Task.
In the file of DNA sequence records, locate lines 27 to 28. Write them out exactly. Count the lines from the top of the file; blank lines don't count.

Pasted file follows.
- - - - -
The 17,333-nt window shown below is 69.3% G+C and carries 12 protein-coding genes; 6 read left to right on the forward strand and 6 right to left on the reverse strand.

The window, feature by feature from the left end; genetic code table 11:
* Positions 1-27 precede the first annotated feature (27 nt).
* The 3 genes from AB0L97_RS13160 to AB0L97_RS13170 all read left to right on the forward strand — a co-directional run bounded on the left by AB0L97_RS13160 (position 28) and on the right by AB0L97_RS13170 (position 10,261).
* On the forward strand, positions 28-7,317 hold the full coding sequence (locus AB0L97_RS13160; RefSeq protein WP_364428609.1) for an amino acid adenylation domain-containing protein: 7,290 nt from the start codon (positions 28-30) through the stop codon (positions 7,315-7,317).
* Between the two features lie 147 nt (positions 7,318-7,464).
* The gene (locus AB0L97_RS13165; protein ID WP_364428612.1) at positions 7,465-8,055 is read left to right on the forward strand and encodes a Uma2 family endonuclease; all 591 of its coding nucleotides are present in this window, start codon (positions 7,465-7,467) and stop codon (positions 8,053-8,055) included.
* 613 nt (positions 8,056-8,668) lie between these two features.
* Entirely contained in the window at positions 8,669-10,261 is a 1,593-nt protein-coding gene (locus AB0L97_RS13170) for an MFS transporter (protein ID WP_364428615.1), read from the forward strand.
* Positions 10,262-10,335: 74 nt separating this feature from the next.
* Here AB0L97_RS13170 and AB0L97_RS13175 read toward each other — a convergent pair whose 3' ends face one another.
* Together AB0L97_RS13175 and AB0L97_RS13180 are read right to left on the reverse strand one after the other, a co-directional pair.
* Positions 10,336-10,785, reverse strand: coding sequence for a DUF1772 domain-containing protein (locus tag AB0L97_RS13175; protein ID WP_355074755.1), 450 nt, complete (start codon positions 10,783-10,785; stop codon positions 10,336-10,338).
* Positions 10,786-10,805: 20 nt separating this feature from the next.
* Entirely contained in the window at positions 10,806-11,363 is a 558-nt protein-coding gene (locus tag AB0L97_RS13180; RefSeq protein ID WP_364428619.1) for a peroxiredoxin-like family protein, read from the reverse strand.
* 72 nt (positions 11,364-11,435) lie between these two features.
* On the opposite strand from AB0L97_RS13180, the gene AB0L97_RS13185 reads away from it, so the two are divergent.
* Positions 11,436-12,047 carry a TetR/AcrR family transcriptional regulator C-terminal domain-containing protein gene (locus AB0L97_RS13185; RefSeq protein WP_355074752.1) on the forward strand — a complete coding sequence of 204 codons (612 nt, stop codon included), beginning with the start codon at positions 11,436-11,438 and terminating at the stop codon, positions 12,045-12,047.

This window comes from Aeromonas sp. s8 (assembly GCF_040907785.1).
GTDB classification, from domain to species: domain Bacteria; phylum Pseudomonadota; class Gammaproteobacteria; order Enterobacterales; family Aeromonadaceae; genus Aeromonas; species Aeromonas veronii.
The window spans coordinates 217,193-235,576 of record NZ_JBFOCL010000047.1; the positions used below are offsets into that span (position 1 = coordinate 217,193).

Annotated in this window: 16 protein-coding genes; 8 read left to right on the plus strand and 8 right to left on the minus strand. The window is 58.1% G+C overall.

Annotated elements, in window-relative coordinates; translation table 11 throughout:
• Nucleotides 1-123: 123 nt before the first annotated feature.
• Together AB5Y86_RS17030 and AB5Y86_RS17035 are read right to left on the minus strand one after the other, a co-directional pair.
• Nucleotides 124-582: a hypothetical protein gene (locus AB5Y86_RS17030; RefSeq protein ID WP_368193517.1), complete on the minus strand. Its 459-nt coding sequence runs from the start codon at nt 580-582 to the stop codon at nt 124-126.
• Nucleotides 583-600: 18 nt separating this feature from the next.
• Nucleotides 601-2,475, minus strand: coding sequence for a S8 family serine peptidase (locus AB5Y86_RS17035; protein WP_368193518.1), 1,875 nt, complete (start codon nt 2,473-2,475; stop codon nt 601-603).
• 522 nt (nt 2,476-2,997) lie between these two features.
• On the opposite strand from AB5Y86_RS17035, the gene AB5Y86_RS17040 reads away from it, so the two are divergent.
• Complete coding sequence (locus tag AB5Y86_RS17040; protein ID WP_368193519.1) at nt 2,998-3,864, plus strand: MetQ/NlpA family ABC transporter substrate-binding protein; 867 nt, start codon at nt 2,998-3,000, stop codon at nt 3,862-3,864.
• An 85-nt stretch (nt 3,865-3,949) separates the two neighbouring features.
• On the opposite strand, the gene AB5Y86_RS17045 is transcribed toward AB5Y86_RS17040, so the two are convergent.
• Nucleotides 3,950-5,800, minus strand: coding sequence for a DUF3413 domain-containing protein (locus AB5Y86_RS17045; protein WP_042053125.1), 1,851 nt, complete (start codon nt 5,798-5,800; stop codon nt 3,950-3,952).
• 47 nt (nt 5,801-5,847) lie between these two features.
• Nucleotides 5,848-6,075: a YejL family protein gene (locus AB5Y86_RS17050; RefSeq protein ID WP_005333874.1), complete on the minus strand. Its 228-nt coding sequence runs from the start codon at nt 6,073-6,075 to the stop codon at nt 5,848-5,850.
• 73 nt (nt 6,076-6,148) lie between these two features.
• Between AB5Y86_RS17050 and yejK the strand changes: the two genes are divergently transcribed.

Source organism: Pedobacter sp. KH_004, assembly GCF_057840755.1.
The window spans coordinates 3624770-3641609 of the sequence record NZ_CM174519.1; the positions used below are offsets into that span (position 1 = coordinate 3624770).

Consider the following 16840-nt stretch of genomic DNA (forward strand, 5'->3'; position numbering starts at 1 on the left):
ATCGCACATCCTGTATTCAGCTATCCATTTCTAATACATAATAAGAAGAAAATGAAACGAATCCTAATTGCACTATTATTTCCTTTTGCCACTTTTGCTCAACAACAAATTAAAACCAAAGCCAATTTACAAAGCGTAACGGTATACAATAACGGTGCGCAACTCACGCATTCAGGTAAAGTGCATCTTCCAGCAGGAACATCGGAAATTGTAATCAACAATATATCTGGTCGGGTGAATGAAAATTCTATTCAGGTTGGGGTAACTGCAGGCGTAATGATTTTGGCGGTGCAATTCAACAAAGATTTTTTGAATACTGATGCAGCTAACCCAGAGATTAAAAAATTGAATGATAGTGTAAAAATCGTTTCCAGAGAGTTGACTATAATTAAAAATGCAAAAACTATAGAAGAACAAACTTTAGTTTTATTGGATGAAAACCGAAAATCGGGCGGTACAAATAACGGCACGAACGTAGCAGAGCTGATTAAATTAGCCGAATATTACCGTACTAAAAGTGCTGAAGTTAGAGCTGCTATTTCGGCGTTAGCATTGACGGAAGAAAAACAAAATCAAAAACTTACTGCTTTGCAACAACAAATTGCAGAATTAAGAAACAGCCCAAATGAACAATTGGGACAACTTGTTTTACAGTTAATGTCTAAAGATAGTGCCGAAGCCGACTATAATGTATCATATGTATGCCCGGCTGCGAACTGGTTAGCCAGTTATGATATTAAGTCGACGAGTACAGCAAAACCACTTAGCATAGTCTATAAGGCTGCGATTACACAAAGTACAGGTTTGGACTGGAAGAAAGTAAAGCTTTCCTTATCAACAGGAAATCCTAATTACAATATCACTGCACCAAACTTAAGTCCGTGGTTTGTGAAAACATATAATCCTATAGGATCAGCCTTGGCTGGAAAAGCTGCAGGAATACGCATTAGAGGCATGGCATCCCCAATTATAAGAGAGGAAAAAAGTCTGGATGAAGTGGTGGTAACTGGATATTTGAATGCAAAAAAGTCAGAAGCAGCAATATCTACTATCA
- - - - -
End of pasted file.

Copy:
• Nucleotides 583-600: 18 nt separating this feature from the next.
• Nucleotides 601-2,475, minus strand: coding sequence for a S8 family serine peptidase (locus AB5Y86_RS17035; protein WP_368193518.1), 1,875 nt, complete (start codon nt 2,473-2,475; stop codon nt 601-603).